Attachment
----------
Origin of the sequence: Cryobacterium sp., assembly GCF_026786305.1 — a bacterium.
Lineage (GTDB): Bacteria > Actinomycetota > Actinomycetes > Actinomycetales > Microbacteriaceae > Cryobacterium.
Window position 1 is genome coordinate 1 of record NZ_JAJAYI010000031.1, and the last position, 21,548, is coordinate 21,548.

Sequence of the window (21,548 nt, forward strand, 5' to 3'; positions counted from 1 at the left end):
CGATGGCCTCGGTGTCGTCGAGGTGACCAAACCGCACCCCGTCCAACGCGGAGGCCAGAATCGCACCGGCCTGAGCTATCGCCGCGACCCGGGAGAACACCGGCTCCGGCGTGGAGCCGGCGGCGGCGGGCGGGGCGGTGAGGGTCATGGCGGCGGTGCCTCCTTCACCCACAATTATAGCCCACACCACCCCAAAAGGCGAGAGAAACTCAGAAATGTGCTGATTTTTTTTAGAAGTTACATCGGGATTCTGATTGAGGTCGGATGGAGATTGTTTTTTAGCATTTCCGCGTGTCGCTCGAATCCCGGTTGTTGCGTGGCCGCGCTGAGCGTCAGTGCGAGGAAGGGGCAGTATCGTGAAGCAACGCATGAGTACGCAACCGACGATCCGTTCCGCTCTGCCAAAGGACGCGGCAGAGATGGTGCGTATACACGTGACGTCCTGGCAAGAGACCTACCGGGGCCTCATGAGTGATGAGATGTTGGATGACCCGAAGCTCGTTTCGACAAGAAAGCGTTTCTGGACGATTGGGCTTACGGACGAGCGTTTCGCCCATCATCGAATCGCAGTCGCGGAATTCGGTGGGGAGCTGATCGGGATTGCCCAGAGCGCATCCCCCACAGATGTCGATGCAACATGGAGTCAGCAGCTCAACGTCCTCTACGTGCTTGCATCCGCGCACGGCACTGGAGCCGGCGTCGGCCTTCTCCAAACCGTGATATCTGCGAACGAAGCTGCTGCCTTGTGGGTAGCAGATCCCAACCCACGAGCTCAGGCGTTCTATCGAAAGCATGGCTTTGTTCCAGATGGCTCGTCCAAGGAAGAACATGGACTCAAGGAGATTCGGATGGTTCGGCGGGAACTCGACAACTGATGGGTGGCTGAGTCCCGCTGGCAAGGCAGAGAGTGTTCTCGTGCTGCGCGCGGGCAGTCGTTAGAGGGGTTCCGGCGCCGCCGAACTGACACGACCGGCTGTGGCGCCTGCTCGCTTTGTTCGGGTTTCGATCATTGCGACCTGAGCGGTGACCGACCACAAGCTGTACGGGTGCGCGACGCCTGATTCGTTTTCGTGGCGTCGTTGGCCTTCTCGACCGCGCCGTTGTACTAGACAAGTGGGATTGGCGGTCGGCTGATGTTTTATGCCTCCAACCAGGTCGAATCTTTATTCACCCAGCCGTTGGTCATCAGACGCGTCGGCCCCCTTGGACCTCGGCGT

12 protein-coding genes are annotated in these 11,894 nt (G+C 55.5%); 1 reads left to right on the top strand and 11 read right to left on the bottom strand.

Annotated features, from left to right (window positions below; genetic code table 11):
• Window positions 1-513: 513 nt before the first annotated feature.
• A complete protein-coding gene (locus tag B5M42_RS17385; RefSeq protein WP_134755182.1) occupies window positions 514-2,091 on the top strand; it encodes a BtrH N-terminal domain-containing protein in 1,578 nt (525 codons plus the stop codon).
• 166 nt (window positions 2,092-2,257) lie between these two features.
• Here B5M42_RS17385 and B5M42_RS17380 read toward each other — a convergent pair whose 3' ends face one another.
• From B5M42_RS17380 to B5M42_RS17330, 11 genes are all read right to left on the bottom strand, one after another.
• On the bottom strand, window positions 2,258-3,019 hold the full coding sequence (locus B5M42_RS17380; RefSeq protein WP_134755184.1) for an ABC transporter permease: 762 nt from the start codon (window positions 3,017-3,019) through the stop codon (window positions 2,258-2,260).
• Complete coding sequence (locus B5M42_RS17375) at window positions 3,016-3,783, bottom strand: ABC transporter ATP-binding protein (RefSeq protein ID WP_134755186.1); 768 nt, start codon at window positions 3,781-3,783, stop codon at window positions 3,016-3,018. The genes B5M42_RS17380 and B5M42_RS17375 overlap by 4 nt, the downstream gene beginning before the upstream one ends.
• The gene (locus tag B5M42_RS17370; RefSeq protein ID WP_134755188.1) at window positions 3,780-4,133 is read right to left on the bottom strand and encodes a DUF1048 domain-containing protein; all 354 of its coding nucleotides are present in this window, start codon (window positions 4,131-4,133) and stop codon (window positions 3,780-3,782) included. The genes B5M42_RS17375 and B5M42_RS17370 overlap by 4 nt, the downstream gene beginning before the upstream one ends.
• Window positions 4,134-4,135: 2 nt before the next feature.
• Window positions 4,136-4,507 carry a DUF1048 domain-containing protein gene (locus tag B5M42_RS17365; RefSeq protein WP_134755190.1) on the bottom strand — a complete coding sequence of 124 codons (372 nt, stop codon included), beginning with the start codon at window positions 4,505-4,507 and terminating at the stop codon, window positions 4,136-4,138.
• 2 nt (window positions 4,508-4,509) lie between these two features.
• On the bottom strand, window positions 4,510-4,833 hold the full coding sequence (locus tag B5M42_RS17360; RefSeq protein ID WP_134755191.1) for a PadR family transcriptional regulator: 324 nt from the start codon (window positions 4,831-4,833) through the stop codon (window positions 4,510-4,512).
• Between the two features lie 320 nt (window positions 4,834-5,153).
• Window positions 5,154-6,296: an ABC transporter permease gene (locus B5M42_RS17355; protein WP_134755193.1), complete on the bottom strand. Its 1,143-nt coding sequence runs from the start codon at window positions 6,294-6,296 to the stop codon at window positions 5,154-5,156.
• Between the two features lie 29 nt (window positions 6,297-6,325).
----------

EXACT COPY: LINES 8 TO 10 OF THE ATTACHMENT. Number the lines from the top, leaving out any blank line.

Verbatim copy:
• Window positions 1-513: 513 nt before the first annotated feature.
• A complete protein-coding gene (locus tag B5M42_RS17385; RefSeq protein WP_134755182.1) occupies window positions 514-2,091 on the top strand; it encodes a BtrH N-terminal domain-containing protein in 1,578 nt (525 codons plus the stop codon).
• 166 nt (window positions 2,092-2,257) lie between these two features.